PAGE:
Grape juice and skins, or must, fermenting in an open-topped steel tank. The layer of skins on the surface, called the cap, must be broken up and submerged at least three times a day.
During alcohol, or primary, fermentation, yeasts convert grape sugars into alcohol to produce wine. Three important considerations in this process are the selection of yeast, the temperature and the fermentation vessel (oak barrel versus stainless steel tank).
Yeast Selection: Yeasts naturally occurring in vineyards and wineries are sometimes relied on to ferment the wine, since they can impart exciting, exotic nuances. The phrase "natural yeast" may be found on the wine label. But natural yeasts are not used on all wines because they sometimes expire before fermentation is complete, and can also impart off flavors. The safer alternative is to purchase specific strains of yeast cultured in a laboratory to ferment all the sugars and produce completely dry wines.
Temperature: As yeasts convert grape sugars into alcohol, they also produce heat. Excessively high temperatures can kill the yeasts and make white wine's delicate fruit flavors taste stewed or dull, whereas cooler temperatures maintain the freshness of fruit. On the other hand, just a touch of warmth can add a richer, rounder mouthfeel. The average temperature range for fermenting white wines is approximately 45 to 60 degrees Fahrenheit in the New World, and nearly 10 degrees warmer in the Old World. Fermentation temperature is frequently mentioned on more detailed back labels.
Since increased temperatures increase the release from the skins of colors and tannins necessary for red wines, they are generally fermented at warmer temperatures than white wines. The average range is 75 to 90 degrees Fahrenheit.
Container: Red wines are generally fermented in large open-topped stainless steel tanks or neutral wood vats that don't add flavor to the wines. Small oak barrels are not used for two reasons. First, red wines have so many big flavors that the additional flavors gained by fermenting in small oak barrels wouldn't justify the extra work or expense. Second, small oak barrels have small bung holes, and fitting the skins through the opening would be very difficult.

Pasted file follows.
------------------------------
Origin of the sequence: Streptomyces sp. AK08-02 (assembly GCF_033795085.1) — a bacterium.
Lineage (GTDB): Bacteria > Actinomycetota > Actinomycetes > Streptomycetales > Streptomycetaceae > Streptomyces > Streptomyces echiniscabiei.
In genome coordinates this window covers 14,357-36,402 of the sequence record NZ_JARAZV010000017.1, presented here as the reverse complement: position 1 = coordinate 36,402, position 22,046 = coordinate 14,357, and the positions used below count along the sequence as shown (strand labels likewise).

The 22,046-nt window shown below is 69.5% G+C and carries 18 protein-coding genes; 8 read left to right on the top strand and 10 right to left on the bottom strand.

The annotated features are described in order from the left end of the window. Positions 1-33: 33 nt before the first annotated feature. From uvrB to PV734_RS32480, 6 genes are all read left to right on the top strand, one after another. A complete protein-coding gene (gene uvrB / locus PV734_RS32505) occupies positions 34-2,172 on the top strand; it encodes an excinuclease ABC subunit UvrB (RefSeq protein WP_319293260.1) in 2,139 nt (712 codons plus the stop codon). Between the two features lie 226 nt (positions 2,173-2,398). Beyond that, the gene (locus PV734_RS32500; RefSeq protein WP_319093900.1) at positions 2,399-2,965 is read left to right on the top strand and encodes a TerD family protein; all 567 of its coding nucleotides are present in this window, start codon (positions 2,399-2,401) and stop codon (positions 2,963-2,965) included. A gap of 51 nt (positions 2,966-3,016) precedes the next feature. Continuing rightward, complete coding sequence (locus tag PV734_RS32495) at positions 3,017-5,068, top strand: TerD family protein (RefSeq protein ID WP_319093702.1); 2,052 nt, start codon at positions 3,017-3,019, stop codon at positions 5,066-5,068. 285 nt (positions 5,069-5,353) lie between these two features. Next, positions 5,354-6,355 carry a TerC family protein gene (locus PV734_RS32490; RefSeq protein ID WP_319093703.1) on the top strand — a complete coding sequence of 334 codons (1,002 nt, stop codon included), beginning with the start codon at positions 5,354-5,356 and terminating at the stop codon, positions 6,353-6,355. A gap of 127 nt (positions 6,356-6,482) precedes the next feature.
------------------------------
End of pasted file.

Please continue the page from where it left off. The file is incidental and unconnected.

With red wines, the carbon dioxide produced during fermentation pushes the skins to the surface of the must, creating a firm cap. In order to extract color and tannins from the skins, the cap needs to be broken up and submerged at least three times a day.
The cap can be punched down in a back-breaking manual process with wooden batons or, more romantically, by stomping on the cap barefoot and bare-legged. Mechanical punching machines also do the trick, though some purists believe machines are too rough with the cap.
The fermenting wine can also be pumped up from the bottom of the tank and splashed over the cap to break it up and submerge the skins.
Rotary fermenters are a more recent innovation. These horizontal tanks can be programmed to rotate at various intervals during fermentation, thoroughly mixing the skins and juice.
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